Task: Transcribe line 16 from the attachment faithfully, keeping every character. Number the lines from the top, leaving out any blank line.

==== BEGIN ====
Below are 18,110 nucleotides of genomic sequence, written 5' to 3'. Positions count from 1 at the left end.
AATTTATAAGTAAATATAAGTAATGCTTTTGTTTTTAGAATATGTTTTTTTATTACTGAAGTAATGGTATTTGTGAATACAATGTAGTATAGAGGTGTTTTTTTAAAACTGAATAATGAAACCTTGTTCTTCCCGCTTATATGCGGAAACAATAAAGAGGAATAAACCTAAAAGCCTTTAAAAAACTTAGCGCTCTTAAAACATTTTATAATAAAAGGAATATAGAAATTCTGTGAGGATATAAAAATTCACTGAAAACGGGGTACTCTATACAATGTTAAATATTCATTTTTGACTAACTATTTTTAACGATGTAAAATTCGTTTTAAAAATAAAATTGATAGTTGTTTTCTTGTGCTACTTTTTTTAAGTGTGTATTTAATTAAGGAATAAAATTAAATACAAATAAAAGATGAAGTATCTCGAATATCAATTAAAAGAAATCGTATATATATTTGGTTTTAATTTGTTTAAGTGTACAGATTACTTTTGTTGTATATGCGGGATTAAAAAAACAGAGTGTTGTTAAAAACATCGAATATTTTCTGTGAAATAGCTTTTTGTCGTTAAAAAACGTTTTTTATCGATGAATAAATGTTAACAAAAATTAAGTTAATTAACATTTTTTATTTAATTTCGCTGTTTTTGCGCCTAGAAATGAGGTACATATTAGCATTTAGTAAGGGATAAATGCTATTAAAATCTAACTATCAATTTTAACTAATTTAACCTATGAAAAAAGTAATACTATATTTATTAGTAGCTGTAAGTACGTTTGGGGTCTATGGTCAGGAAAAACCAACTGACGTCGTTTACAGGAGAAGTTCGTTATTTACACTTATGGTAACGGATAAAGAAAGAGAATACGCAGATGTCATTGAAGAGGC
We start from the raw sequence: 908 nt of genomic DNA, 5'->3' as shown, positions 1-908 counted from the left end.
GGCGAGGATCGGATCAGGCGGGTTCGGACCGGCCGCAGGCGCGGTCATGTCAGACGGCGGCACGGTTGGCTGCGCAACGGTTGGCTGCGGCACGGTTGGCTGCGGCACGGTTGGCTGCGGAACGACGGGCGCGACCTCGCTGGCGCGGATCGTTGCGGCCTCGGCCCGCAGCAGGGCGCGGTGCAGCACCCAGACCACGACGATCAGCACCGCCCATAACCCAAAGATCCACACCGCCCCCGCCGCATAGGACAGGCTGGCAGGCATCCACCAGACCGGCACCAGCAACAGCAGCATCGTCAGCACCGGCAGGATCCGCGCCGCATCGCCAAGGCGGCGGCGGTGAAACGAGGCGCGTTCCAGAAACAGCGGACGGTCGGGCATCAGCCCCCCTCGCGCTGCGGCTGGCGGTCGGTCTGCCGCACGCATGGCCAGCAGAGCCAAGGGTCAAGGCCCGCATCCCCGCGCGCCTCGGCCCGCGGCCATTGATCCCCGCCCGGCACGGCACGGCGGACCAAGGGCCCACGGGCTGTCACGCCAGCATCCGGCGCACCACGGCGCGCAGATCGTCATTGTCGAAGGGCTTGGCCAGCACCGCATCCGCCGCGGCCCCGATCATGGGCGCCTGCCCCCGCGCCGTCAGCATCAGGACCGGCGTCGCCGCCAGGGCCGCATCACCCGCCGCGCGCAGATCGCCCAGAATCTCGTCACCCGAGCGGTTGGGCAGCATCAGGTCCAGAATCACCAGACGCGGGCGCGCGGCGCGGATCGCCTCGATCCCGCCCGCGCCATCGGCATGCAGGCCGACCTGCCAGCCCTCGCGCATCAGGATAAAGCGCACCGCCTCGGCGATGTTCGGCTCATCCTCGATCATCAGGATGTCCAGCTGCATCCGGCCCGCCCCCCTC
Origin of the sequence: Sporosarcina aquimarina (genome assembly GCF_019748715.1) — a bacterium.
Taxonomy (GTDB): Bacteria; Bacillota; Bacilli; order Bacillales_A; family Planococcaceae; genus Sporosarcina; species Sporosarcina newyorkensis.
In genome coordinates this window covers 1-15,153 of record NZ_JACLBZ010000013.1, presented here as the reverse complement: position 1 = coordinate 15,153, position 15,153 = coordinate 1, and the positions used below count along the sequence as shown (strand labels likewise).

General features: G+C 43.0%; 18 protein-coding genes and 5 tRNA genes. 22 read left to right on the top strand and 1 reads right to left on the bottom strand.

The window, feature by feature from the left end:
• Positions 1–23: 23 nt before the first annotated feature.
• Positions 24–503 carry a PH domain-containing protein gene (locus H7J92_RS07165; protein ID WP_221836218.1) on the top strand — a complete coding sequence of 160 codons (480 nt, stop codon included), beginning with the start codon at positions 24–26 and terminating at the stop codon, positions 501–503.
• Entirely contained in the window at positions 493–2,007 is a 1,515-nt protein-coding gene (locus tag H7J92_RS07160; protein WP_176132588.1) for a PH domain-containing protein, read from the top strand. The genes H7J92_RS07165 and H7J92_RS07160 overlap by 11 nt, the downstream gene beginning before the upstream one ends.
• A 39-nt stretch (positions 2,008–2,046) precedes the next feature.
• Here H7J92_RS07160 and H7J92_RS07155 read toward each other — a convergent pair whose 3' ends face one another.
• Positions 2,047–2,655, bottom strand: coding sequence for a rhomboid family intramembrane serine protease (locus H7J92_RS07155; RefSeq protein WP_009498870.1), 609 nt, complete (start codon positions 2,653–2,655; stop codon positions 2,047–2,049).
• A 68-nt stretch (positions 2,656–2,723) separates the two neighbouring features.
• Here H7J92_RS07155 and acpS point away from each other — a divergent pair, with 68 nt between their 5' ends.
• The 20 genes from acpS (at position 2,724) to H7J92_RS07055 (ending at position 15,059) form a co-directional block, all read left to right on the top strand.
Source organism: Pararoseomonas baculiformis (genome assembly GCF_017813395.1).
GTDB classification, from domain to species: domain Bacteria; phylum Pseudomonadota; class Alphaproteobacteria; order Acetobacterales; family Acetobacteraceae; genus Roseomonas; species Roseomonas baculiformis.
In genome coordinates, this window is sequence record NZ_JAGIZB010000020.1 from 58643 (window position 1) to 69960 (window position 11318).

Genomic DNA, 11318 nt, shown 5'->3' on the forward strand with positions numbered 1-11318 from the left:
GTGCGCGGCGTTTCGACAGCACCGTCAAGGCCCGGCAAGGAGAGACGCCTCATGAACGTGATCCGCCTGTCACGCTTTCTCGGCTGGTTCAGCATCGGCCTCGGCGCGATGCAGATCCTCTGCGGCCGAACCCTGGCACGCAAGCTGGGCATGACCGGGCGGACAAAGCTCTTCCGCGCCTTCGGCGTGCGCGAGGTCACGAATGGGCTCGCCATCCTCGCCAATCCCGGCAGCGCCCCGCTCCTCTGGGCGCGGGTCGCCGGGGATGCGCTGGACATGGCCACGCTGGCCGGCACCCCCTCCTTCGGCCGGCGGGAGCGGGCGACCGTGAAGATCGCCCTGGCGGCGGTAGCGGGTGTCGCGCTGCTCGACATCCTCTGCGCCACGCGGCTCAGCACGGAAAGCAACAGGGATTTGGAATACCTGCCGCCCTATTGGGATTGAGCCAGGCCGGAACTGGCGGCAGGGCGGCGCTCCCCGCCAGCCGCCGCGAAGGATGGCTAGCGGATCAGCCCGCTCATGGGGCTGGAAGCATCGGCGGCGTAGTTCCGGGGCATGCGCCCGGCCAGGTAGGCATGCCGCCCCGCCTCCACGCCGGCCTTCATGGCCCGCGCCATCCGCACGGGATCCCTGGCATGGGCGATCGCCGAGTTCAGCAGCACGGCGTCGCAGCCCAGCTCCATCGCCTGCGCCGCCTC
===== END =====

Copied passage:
• A 68-nt stretch (positions 2,656–2,723) separates the two neighbouring features.